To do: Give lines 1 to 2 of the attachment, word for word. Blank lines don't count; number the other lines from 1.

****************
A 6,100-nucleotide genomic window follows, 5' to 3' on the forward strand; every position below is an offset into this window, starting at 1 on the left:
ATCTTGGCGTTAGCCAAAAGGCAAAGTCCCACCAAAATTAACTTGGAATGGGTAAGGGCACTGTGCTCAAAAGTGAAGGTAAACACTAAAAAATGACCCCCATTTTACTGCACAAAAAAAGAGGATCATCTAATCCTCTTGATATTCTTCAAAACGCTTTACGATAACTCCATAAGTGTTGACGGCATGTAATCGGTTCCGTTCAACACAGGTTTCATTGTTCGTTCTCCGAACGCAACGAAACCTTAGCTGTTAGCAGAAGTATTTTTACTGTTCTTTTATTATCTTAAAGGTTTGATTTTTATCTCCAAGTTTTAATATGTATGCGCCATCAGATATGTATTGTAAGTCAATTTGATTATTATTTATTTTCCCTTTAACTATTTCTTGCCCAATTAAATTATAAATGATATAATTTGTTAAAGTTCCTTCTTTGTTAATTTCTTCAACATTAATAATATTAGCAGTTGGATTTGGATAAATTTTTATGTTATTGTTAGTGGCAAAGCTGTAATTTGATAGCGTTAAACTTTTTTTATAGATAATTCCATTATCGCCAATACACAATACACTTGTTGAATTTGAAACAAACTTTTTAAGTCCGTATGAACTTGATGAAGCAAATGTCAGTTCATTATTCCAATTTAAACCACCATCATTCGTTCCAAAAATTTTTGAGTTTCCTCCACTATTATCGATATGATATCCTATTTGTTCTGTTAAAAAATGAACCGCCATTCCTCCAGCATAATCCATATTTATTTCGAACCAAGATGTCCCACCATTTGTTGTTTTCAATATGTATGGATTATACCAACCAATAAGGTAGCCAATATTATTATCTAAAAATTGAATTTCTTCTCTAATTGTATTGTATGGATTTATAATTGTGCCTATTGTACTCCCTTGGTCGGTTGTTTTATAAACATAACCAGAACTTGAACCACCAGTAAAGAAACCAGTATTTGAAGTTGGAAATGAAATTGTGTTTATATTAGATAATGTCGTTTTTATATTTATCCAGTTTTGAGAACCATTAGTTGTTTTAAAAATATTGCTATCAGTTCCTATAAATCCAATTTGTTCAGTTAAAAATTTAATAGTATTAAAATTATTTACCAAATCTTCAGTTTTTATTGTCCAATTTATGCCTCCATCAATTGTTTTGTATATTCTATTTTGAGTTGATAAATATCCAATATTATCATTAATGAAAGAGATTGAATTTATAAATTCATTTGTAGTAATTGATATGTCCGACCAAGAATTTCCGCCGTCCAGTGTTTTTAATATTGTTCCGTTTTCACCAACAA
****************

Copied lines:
A 6,100-nucleotide genomic window follows, 5' to 3' on the forward strand; every position below is an offset into this window, starting at 1 on the left:
ATCTTGGCGTTAGCCAAAAGGCAAAGTCCCACCAAAATTAACTTGGAATGGGTAAGGGCACTGTGCTCAAAAGTGAAGGTAAACACTAAAAAATGACCCCCATTTTACTGCACAAAAAAAGAGGATCATCTAATCCTCTTGATATTCTTCAAAACGCTTTACGATAACTCCATAAGTGTTGACGGCATGTAATCGGTTCCGTTCAACACAGGTTTCATTGTTCGTTCTCCGAACGCAACGAAACCTTAGCTGTTAGCAGAAGTATTTTTACTGTTCTTTTATTATCTTAAAGGTTTGATTTTTATCTCCAAGTTTTAATATGTATGCGCCATCAGATATGTATTGTAAGTCAATTTGATTATTATTTATTTTCCCTTTAACTATTTCTTGCCCAATTAAATTATAAATGATATAATTTGTTAAAGTTCCTTCTTTGTTAATTTCTTCAACATTAATAATATTAGCAGTTGGATTTGGATAAATTTTTATGTTATTGTTAGTGGCAAAGCTGTAATTTGATAGCGTTAAACTTTTTTTATAGATAATTCCATTATCGCCAATACACAATACACTTGTTGAATTTGAAACAAACTTTTTAAGTCCGTATGAACTTGATGAAGCAAATGTCAGTTCATTATTCCAATTTAAACCACCATCATTCGTTCCAAAAATTTTTGAGTTTCCTCCACTATTATCGATATGATATCCTATTTGTTCTGTTAAAAAATGAACCGCCATTCCTCCAGCATAATCCATATTTATTTCGAACCAAGATGTCCCACCATTTGTTGTTTTCAATATGTATGGATTATACCAACCAATAAGGTAGCCAATATTATTATCTAAAAATTGAATTTCTTCTCTAATTGTATTGTATGGATTTATAATTGTGCCTATTGTACTCCCTTGGTCGGTTGTTTTATAAACATAACCAGAACTTGAACCACCAGTAAAGAAACCAGTATTTGAAGTTGGAAATGAAATTGTGTTTATATTAGATAATGTCGTTTTTATATTTATCCAGTTTTGAGAACCATTAGTTGTTTTAAAAATATTGCTATCAGTTCCTATAAATCCAATTTGTTCAGTTAAAAATTTAATAGTATTAAAATTATTTACCAAATCTTCAGTTTTTATTGTCCAATTTATGCCTCCATCAATTGTTTTGTATATTCTATTTTGAGTTGATAAATATCCAATATTATCATTAATGAAAGAGATTGAATTTATAAATTCATTTGTAGTAATTGATATGTCCGACCAAGAATTTCCGCCGTCCAGTGTTTTTAATATTGTTCCGTTTTCACCAACAA